Third, they are men. I’m fascinated by the male reaction to this show. I know why it appeals to me as a woman, but I’ve always thought guys would like it too. So far, they do and I love hearing why. And, they are gay. Another perspective! I feel like I’m getting my money’s worth when I read them! They weren’t sure how they felt after Episode 9 hinted that Black Jack Randall might not be totally hetero. The ‘evil gay’ guy wasn’t sitting too well. I want to tell them that isn’t who BJR is and that one of the most beloved characters in the book series is an honorable gay man, but also don’t want to spoil their reactions to what is actually on the screen.

They were the first people I’d read who understood that Claire’s modern sensibilities were going to get her into trouble. In fact, they understood that it would be poor story telling if they didn’t. How easy would it be for any of us to blend-in in a situation like this? In their last installment, they lamented that Claire was just going about her business willy-nilly without a care for how she might be changing history or putting herself in danger. Yep. In the books, Claire’s passionate nature and need to help others constantly got her in trouble. You love her for it and yet, you want to shake her! They totally got that. They totally got that and a lot more.

I cant’t wait to read what they think next.

“There is such a thing as justice, Claire”…and injustice…Outlander fandom

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I’m a slow burner. I don’t get angry very often.  I do not take offense easily and more often than not, I’m willing to give people the benefit of the doubt. Some folks have anger buttons that are easily pushed. Some people have buttons the size of basketballs! You know who they are. They go “off” so often that after a while they just become background noise, “Oh, so and so? What are they angry about this time? ” If I am angry, you can be assured it has taken a lot to get me here. My buttons may be small, but when they are pushed? Well, it isn’t pretty.

After the last day of reading fan reactions, media reports and speculations, I’m about to go off. So, instead, I’m going try to write it down before I get to the point of no return.

Anger Trigger #1
Middle-age housewives, soccer moms, creepy cougars, etc.

My God Staphhhh! Enough with the age thing. I’m soooo tired of hearing how Outlander must not be very good because the fans are middle-age housewives and soccer moms. Aside from the FACT that these books have been read by people of different age, race, culture, genders, and walks of life, why choose middle-age women as your barometer for unworthy reading or watching material?

A lot of Outlander fans have been reading these books for over 20 years. So, when they started reading that would have made them in their 20’s?  If you aren’t male this is evidently the only age group that can accurately determine literary and film worthiness.

I say bullshite.

I think Starz thinks so too because they are laughing all the way to the bank.

And the cougar thing?  I might be old, but I ain’t dead! I’m not under the delusion that Sam Heughan has been looking for me all his life and someday the stars will align.  The man is beautiful. Is it okay if I look? I wasn’t planning “to suddenly force myself” on him.  (and before you start, I’m not trying to look up his kilt. I know he is more than pretty. The man is a good actor and he seems like a nice person, but he also works very hard at looking good).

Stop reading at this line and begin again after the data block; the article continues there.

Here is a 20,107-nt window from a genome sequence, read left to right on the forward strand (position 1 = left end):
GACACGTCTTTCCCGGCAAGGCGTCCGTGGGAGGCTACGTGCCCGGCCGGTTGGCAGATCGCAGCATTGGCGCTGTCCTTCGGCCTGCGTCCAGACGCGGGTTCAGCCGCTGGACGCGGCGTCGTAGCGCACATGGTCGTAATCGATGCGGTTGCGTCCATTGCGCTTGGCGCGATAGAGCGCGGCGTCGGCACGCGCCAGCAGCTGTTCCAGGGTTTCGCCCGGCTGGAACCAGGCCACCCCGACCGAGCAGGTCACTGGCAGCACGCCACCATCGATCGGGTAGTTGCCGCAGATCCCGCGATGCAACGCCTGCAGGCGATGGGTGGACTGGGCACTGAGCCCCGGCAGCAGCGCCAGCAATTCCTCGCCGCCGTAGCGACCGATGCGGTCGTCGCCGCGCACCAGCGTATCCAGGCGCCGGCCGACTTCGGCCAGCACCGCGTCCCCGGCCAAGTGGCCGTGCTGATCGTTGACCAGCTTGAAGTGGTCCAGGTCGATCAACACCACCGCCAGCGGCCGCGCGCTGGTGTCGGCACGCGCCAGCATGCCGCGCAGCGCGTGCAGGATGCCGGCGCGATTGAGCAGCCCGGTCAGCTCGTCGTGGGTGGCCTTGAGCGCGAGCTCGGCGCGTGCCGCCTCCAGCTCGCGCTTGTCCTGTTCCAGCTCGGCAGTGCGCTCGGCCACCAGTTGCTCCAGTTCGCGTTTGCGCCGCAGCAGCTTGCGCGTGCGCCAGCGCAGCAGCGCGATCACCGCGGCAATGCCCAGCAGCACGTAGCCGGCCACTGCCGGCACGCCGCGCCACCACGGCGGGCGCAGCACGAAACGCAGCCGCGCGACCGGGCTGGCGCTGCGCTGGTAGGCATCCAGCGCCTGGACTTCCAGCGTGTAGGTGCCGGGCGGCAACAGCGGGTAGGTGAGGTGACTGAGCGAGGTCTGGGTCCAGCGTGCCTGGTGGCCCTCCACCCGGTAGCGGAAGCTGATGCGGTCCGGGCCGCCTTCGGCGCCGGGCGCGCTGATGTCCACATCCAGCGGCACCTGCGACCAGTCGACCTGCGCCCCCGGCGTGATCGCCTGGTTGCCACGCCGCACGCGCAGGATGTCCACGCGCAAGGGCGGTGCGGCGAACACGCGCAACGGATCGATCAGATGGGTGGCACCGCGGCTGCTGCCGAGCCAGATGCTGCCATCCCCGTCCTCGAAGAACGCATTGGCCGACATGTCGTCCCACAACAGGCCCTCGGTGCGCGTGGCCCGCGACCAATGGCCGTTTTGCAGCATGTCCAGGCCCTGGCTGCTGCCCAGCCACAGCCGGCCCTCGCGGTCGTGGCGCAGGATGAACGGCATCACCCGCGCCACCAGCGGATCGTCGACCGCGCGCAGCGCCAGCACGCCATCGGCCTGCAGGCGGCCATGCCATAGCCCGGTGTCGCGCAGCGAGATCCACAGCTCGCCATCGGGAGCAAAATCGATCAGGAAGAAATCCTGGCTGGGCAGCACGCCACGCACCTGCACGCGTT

The thing that I find ironic? Middle-age comes for everyone. We’ll see how you feel then! Muhahaha! Justice!

Anger Trigger#2
Snarky 20 something’s who sit at the cool kids’ table

I have just about had it up to the eyeballs with snark. IMO what this whole attitude equates to is a chance for once popular high school girls to retain their self-perceived coolness.  They are grieved by the loss of their cafeteria table, the podium from which they can maliciously talk about others and make themselves feel good as a result.  Or, maybe they are the nerdy kid who never fit in, their brilliant minds hidden under a less than perfect body or hairstyle. They have finally gotten the chance to show how witty and clever they are!

Imagine how the “meaness” has gotten compounded by the anonymity of social media.  Even if you know the person’s name, they are still able to say things they would never say to your face (I can just hear the “oh yes I woulds”…Yeah…right). It is the high-tech equivalent of whispering behind your hand. The injustice I’m finding in this segment of the Outlander fan-dom is that some of these snark monsters seem to have been sanctioned by Starz.  They are getting all the benefits of VIP status while they continue to spew. And, no one confronts them because just like in high school they hunt in packs.

I’ve watched them stir shit for quite a while now. They latch on to certain people and egg them on.  They have even gone so far as to feed them rumors just to watch the flurry of insane activity.  I imagine they are getting quite a chuckle out of being mean to people they KNOW aren’t rational.  And then…oh joy of joys…they get to name-call…they label the whole fan-dom as crazy. They are the “professionals” and the only ones who know how being a fan is done.  You can never be as cool as they are.

Anger Trigger #3
Elitist book fans

I am baffled by the divisive attitudes in the ranks of the Outlander fan-dom.  There appears to be a need by some to separate themselves out as “true fans”.  They not only see a difference between the “book” fans and the “series” fans, but they see themselves as some how superior!  The “upper-crust” want to be believe that they were here first and have read the books and so, that makes them better fans.